When does 12-men on the defense stop play?

I’m a bit confused about the rule for 12 men on the field in American Football when it’s called on the defense. It seems like sometimes this penalty stops play and the offense does not get a chance to run a play. On the other hand, offenses often try to catch defenses with 12 players on the field in an attempt to get a free play out of it. So why is play sometimes stopped and other times not?

2 Answers
2

This is common with the defense, because as you state, the offense tries to catch the defense with 12 players on the field. There are two different scenarios to consider with 12 players on the field (which is not always on the defense):

  • The play is not allowed to take place when a team has more than 11 players in its formation.
  • The play is allowed to take place (ie, the ball is in play) when a team has more than 11 players on the field of play or the end zone.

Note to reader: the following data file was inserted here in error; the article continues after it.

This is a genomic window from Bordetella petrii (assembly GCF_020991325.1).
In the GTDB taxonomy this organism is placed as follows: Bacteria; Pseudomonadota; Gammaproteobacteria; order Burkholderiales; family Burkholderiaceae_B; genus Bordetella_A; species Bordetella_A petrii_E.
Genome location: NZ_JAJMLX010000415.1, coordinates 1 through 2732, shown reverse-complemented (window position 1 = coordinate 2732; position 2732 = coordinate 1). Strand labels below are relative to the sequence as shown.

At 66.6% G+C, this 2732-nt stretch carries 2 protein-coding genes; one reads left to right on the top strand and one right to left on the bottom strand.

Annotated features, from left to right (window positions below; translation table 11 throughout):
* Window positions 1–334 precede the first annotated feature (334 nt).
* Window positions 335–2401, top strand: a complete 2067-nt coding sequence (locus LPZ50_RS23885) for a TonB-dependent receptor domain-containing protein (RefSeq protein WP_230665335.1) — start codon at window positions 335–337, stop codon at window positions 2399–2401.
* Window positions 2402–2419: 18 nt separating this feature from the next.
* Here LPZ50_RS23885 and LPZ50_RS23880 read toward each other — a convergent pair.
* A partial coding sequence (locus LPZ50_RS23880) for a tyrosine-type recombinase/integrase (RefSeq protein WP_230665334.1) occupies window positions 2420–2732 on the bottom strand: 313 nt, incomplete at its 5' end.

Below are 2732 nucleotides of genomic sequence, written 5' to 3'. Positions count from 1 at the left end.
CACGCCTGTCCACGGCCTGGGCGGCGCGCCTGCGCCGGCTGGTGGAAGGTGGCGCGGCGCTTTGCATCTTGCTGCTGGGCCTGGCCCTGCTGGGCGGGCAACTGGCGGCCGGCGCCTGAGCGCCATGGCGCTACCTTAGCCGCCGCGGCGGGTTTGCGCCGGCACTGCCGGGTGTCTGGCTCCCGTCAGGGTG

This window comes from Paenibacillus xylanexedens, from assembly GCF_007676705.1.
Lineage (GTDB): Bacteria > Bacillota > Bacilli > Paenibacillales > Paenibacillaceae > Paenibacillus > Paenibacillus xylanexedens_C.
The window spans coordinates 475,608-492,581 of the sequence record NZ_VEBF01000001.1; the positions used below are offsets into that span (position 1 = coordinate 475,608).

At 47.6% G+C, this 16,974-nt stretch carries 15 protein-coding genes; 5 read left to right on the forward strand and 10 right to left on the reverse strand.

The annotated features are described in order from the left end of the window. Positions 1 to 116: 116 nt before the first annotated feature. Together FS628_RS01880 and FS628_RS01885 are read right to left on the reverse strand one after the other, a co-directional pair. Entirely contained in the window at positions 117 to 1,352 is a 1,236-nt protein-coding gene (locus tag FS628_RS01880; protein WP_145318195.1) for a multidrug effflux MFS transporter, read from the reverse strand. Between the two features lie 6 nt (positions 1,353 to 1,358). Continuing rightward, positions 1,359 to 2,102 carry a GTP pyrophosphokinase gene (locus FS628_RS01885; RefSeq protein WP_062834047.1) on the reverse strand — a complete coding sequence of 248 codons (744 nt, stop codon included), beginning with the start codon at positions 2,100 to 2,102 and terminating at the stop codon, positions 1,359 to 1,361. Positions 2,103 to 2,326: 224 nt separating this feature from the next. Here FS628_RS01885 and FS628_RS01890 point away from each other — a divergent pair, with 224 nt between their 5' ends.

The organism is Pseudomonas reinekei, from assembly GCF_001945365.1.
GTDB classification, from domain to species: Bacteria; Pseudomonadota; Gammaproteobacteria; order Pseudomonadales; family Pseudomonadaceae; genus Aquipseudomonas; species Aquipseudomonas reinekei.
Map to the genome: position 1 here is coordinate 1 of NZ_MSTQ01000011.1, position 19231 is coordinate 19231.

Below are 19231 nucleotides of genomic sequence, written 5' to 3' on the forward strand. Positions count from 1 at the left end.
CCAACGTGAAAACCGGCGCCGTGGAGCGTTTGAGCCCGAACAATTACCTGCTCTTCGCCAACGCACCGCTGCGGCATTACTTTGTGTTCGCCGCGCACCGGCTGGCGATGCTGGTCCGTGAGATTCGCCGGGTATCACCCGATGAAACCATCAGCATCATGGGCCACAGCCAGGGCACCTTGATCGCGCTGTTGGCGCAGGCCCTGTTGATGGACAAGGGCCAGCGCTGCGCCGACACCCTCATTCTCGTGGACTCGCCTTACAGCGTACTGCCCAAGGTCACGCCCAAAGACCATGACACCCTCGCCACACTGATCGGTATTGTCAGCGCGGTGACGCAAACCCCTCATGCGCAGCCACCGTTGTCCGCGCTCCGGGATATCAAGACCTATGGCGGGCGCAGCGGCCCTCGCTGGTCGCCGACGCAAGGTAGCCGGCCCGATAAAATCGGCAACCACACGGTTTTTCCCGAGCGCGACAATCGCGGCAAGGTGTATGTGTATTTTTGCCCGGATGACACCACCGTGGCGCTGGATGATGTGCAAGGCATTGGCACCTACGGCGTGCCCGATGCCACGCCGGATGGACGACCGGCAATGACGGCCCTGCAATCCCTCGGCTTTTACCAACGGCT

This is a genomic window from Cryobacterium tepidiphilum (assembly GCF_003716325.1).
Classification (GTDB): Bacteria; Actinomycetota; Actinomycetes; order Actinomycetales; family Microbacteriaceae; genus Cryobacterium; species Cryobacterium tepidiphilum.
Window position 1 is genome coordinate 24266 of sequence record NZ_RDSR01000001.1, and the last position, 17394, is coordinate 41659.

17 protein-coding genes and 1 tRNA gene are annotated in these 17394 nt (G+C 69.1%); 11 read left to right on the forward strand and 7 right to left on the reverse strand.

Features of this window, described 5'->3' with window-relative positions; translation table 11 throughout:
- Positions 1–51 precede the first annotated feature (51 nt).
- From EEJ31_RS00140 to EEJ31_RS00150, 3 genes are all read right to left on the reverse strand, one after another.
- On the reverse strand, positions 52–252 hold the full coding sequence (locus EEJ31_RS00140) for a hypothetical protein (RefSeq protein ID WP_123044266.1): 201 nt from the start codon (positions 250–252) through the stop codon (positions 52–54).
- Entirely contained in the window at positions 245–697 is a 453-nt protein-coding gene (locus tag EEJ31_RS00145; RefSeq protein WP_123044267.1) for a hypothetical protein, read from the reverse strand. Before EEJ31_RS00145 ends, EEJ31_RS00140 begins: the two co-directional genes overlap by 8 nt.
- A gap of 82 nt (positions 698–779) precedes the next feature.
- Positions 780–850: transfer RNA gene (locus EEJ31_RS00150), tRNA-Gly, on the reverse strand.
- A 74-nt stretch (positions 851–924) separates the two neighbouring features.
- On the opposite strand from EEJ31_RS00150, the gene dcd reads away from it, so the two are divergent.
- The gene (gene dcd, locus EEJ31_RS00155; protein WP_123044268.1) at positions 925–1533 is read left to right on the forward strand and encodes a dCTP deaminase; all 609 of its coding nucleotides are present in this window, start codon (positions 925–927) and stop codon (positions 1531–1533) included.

Rule 5, Section 1, Article 1 of the 2016 NFL rulebook covers this (emphasis mine):

The game is played by two teams of 11 players each.

When play is stopped:

If Team A has more than 11 players in its formation for more than
three seconds
, or if Team B has more than 11 players in its formation
and the snap is imminent
, it is a foul. … In these instances, game
officials shall blow their whistles immediately and not allow the snap
or kick to occur
.

When play is not stopped:

If a team has more than 11 players on the field of play or the end
zone when a snap, free kick, or fair-catch kick is made, the ball is
in play
, and it is a foul.

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